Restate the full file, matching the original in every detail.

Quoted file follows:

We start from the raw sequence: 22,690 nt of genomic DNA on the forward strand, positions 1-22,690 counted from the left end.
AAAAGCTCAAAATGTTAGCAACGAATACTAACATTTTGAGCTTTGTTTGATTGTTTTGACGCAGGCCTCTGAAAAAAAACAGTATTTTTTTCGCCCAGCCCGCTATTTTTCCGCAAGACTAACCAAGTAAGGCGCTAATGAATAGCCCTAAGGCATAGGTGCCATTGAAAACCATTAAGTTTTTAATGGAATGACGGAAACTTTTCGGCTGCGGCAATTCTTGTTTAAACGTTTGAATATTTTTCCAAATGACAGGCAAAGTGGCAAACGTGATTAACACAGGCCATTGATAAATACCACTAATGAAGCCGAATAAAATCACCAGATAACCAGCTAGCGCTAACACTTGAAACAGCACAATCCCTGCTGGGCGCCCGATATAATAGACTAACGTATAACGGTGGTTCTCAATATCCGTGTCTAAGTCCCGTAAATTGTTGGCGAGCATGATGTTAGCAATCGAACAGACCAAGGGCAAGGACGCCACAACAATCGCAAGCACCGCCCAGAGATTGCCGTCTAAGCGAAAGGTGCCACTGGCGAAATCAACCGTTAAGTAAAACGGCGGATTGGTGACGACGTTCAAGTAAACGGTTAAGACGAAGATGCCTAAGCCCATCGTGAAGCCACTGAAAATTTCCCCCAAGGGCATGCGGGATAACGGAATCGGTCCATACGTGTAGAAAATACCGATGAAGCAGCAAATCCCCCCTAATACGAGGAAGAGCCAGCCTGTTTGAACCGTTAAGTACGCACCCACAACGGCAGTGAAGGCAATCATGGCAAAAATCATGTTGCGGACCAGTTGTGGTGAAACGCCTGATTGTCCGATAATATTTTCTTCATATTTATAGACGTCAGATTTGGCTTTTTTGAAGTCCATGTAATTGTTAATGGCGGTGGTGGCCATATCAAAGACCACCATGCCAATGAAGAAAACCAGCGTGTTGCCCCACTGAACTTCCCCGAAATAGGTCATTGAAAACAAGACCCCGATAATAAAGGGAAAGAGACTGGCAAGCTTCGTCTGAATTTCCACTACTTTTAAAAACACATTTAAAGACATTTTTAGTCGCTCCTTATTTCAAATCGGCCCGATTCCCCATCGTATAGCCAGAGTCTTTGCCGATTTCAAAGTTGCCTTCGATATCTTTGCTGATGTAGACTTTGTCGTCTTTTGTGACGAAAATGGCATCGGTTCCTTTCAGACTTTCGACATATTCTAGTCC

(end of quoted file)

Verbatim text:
We start from the raw sequence: 22,690 nt of genomic DNA on the forward strand, positions 1-22,690 counted from the left end.
AAAAGCTCAAAATGTTAGCAACGAATACTAACATTTTGAGCTTTGTTTGATTGTTTTGACGCAGGCCTCTGAAAAAAAACAGTATTTTTTTCGCCCAGCCCGCTATTTTTCCGCAAGACTAACCAAGTAAGGCGCTAATGAATAGCCCTAAGGCATAGGTGCCATTGAAAACCATTAAGTTTTTAATGGAATGACGGAAACTTTTCGGCTGCGGCAATTCTTGTTTAAACGTTTGAATATTTTTCCAAATGACAGGCAAAGTGGCAAACGTGATTAACACAGGCCATTGATAAATACCACTAATGAAGCCGAATAAAATCACCAGATAACCAGCTAGCGCTAACACTTGAAACAGCACAATCCCTGCTGGGCGCCCGATATAATAGACTAACGTATAACGGTGGTTCTCAATATCCGTGTCTAAGTCCCGTAAATTGTTGGCGAGCATGATGTTAGCAATCGAACAGACCAAGGGCAAGGACGCCACAACAATCGCAAGCACCGCCCAGAGATTGCCGTCTAAGCGAAAGGTGCCACTGGCGAAATCAACCGTTAAGTAAAACGGCGGATTGGTGACGACGTTCAAGTAAACGGTTAAGACGAAGATGCCTAAGCCCATCGTGAAGCCACTGAAAATTTCCCCCAAGGGCATGCGGGATAACGGAATCGGTCCATACGTGTAGAAAATACCGATGAAGCAGCAAATCCCCCCTAATACGAGGAAGAGCCAGCCTGTTTGAACCGTTAAGTACGCACCCACAACGGCAGTGAAGGCAATCATGGCAAAAATCATGTTGCGGACCAGTTGTGGTGAAACGCCTGATTGTCCGATAATATTTTCTTCATATTTATAGACGTCAGATTTGGCTTTTTTGAAGTCCATGTAATTGTTAATGGCGGTGGTGGCCATATCAAAGACCACCATGCCAATGAAGAAAACCAGCGTGTTGCCCCACTGAACTTCCCCGAAATAGGTCATTGAAAACAAGACCCCGATAATAAAGGGAAAGAGACTGGCAAGCTTCGTCTGAATTTCCACTACTTTTAAAAACACATTTAAAGACATTTTTAGTCGCTCCTTATTTCAAATCGGCCCGATTCCCCATCGTATAGCCAGAGTCTTTGCCGATTTCAAAGTTGCCTTCGATATCTTTGCTGATGTAGACTTTGTCGTCTTTTGTGACGAAAATGGCATCGGTTCCTTTCAGACTTTCGACATATTCTAGTCC